Sustainable Shopping


If you want to lead a sustainable lifestyle and promote it to the people around you, you should weigh every decision you make. It will be a complex process, but when you stop changing your wardrobe with every new fashion trend and focus on the value each item in your home brings to your life, it becomes a norm in your mind as well. The KonMari art of decluttering is a great way to change how you perceive the things surrounding you. If you have products with a longer life expectancy, you are less likely to throw them away or replace them with something else. You’ll also take greater care of them.

Buy Local

The most important thing about an eco-friendly lifestyle is the amount of consumption. The more you buy, the more you are likely to waste. Purchase the things that you need and try to buy locally. Farmer’s markets across the U.S. make it possible for local producers to promote their products. The amount of carbon emission from transport is drastically reduced, and the local economy is much more likely to thrive.

Second-Hand, Recycled or Reusable Products


Anything purchased second-hand, recycled, or is reusable is sustainable. Especially with fiber products, the most sustainable option is reusing them and not casting them aside once the trends change. Fast fashion carries a heavy polluting weight, and big manufacturers are only adding to this weight through their transportation and packaging choices. Using clothes that have been previously used by a parent, sibling, or friend or buying clothes from a thrift store is more environmentally conscious than buying a new one. Extending a product’s life expectancy even if you are bored of it is a great way to switch up your clothes once you’ve grown tired of them. Adding an eco-friendly flair to your wardrobe is another way. Click here for more information about How to Avoid Fast Fashion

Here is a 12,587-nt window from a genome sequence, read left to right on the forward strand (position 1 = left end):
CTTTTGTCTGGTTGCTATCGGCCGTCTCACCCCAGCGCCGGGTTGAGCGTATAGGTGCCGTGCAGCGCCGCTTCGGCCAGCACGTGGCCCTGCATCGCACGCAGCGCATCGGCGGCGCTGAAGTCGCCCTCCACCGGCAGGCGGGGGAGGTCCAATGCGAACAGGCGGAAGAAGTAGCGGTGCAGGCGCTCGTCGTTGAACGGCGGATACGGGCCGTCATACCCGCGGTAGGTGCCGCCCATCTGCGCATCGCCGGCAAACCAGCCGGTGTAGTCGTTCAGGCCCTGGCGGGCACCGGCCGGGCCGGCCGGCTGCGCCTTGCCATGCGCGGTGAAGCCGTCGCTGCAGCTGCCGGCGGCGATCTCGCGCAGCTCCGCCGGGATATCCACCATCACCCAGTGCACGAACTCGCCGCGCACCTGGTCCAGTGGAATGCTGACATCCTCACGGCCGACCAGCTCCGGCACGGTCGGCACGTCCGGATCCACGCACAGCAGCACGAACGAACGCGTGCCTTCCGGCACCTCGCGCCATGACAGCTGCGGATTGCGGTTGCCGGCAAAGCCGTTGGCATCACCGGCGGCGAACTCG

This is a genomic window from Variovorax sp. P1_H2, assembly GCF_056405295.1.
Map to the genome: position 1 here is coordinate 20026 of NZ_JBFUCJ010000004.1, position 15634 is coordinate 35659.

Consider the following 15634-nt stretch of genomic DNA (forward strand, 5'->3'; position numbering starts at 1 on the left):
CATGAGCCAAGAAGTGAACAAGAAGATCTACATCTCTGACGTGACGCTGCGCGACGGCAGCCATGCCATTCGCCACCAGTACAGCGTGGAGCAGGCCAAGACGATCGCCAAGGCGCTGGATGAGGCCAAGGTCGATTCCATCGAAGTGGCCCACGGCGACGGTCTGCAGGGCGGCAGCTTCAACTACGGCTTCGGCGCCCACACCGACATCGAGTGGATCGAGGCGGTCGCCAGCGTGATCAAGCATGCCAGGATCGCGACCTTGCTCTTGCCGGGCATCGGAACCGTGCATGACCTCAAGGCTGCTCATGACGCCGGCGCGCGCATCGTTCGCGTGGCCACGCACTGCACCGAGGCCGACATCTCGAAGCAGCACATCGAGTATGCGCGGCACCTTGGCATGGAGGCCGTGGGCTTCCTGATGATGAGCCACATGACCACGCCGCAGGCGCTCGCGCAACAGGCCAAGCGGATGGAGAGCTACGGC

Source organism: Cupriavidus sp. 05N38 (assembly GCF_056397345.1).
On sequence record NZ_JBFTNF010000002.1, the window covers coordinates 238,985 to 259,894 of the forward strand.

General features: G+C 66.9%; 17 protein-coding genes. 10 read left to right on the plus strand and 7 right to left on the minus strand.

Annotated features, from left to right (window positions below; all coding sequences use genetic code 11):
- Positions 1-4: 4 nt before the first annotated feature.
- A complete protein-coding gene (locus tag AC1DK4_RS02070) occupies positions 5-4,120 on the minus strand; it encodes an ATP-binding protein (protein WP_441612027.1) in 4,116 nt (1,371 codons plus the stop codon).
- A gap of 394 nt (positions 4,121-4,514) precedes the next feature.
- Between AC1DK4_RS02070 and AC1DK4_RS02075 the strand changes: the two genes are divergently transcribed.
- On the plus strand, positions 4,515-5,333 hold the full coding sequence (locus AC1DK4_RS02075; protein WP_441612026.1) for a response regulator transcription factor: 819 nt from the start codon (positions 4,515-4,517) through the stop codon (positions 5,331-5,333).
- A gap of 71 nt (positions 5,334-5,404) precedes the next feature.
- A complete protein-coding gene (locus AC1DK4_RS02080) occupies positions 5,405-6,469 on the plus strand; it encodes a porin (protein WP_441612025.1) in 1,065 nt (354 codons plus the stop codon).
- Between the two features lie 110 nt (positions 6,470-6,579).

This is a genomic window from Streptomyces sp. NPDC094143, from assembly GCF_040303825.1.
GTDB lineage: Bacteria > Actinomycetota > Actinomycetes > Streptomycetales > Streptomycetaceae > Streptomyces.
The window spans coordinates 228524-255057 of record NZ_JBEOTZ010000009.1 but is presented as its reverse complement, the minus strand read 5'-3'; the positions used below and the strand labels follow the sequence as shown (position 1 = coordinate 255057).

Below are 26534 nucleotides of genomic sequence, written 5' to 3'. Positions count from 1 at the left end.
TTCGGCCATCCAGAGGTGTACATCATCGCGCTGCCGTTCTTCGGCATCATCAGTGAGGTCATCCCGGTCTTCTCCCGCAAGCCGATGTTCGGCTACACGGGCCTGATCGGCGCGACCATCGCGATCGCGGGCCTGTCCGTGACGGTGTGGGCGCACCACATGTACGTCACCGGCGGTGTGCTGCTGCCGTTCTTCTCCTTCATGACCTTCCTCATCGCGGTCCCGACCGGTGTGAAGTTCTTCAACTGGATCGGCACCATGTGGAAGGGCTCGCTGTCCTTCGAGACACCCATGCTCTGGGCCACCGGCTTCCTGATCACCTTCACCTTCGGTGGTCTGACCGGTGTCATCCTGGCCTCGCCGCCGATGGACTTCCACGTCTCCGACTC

Many plant-based products can easily replace the fake eco-friendly products you have around your home. Consumers have grown tired of not understanding the ingredients listed on every product’s packaging. This pushed companies for alternatives with fewer chemicals, and while you can find these in the grocery stores, there are even more environmentally friendly products available. Transparency may not yet be required by law, but more companies are doing it to attract more customers. Whether it’s the orange juice made from 100% actual orange juice sold in a glass bottle or the locally sourced groceries from your closest farmer’s market, these are healthier options for every consumer. And the consumers are speaking louder and louder by the day.


The economy as we know it is slowly coming up with alternatives for a more sustainable system. This change is happening all around us, and those fighting against it are fighting for their own benefit. We need to follow this trend wherever it may take us. Once we reach the end goal, we’ll find benefits for all of us and the environment we are trying to save.

Humankind can act more considerate towards the environment that hosts us. After all, we only have the one, and until we manage to transfer our global community to another celestial body, we should take more care of the one we have now.

Knowing what we purchase is a big step towards a more sustainable lifestyle. The responsibility is shared among every individual on this planet, regardless of position in a company or geographical appurtenance. A simpler life shouldn’t be viewed as a less wealthy life, and we shouldn’t measure happiness through abundance. Change your lifestyle through your value system, and we’ll help our planet lead a healthier life.